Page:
During my stay in Maskall I explore the area. On one of my excursions I am scheduled for a boat ride with William, a fifteen year-old Belizean river guide. First I must take him a spark plug. His outboard motor won't start.
We drive in our air conditioned four-wheel-drive down the dirt road between Bomba, William's village, and Maskall. It is a series of cavernous ruts. Barely passable! We have two flats on our way. It takes two hours to drive five miles. Wild hysterical laughter resounds all around us. Look, up in the tree tops. Monkeys are laughing at us! Torrential rains during the rainy season sometimes cause severe road wash outs. Making boats a far easier mode of transportation.
William shows me his home, a waterfront hut on stilts. In Belize it's not unusual for a teenage boy to build his own home with the help of family and friends. William's family gave him the land. Property is inherited, typically never bought or sold among locals.
The Maya frown upon any material show of wealth. They believe it causes envy. The idea of Cargo, or community service, is especially dear to them. Cargo is an acceptable way for a person to spend excess wealth.
After replacing the spark plug William's small motorboat starts easily. Leaving Bomba Village behind we cruise down the peaceful Northern River towards the Caribbean Sea. Water lilies float serenely in the brown waters of the river and silver beams of light occasionally break through the overhead canopy of verdant green. The air is sweet and softly caresses my bare arms.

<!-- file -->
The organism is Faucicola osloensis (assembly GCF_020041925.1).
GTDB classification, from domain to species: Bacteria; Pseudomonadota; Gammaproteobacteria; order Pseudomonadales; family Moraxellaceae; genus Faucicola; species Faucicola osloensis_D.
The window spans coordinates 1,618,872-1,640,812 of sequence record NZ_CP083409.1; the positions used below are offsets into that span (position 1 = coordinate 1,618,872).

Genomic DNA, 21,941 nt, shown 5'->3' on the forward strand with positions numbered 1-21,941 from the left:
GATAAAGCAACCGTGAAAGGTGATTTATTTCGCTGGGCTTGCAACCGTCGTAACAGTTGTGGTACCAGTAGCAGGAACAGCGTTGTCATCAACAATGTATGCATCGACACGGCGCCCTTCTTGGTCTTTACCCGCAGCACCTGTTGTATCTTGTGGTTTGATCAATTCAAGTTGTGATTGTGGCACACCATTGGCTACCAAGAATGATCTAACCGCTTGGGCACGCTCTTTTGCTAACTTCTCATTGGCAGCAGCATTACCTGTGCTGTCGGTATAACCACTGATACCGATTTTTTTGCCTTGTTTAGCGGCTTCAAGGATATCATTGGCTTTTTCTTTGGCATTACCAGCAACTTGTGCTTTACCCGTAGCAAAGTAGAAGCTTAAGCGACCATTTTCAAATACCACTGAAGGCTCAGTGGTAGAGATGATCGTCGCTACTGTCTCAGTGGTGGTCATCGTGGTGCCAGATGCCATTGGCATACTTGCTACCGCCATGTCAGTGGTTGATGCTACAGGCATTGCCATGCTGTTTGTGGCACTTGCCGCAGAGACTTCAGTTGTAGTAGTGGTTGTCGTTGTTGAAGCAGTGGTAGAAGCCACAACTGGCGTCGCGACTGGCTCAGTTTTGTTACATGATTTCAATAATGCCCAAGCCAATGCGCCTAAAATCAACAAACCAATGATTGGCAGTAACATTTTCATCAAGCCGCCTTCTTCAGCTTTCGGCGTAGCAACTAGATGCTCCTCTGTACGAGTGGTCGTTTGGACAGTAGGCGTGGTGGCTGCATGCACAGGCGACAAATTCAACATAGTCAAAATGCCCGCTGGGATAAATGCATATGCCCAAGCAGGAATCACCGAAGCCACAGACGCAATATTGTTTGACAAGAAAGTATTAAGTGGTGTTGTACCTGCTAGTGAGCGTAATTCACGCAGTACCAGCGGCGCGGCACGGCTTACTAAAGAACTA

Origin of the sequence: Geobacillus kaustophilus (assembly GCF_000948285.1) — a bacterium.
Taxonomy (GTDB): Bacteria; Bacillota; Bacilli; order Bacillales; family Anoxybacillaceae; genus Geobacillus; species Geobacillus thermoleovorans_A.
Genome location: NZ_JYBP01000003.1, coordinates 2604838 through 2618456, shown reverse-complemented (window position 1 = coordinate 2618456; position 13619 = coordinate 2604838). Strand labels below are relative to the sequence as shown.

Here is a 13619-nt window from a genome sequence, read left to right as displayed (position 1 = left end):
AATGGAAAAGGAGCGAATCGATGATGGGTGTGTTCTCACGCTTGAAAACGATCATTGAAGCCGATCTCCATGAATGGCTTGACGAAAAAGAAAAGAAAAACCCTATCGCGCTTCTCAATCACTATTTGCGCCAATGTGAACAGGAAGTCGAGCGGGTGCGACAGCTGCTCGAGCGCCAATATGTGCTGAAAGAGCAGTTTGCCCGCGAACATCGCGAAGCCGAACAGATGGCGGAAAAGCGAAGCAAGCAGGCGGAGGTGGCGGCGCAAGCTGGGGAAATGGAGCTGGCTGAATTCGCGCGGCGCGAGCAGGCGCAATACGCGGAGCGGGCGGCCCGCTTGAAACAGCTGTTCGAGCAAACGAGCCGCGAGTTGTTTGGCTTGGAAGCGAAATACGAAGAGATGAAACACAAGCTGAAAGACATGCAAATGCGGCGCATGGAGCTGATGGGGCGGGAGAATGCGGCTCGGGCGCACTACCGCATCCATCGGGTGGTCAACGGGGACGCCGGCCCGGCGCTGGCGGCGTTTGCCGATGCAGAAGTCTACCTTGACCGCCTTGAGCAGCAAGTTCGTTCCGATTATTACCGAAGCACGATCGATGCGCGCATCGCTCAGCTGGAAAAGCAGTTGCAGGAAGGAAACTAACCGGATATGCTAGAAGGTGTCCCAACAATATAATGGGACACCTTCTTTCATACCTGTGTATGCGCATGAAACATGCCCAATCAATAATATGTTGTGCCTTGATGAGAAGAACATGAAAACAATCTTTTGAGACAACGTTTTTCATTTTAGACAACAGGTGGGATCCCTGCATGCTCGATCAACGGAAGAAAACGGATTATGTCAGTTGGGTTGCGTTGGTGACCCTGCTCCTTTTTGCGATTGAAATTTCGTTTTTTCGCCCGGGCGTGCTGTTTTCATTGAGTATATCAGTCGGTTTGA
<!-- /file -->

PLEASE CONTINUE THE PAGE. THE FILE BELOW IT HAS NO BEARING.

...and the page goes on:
After a two hour cruise down the Northern River we arrive at its mouth to the Caribbean Sea. Braving choppy waters for a short distance we are finally greeted by a little open faced hut by the sea. We relax, lounging on the crooked little pier that juts out into the sea and in the hammocks hung from the surrounding coconut trees, as we eat ripe and juicy mango fruit. It's a delicious afternoon!
My day of adventure leaves me feeling hungry and tired. Back at Pretty See Jungle Ranch I enjoy a tasty Caribbean meal of grilled ocean bass, rice, beans and salad with a slice of Carla's coconut pie for dessert. Carla is the Belizean cook at Pretty See Jungle Ranch. All day long Carla sings the songs of her village ancestors and shares with me many stories about her culture and way of life.
Every evening Pedro, the night watchman, walks by my hut, whistling. He's letting me know it's time for lights out. He'll soon switch off the ranch generator. Pedro patrols the Pretty See Jungle Ranch grounds each night with his loaded shot gun and a head lamp, perched atop his head, for seeing into the shadows of the dark night. Pedro keeps us safe from wild animals like the jaguar. In the morning Pedro will whistle again as he passes by my thatch roofed hut, delivering a pot of freshly brewed Belizean coffee with a side of brown sugar and rich cream. A new day in paradise will have dawned at Pretty See Jungle Ranch.
Tonight the Belizean night breeze is softly scented. Off in the distance drums beat, rhythmically. I watch a giant zebra-striped, armor-plated bug as it crawls along, outside the gauze netting that surrounds my bed. I listen as a lullaby of night sounds in unison sings me to sleep.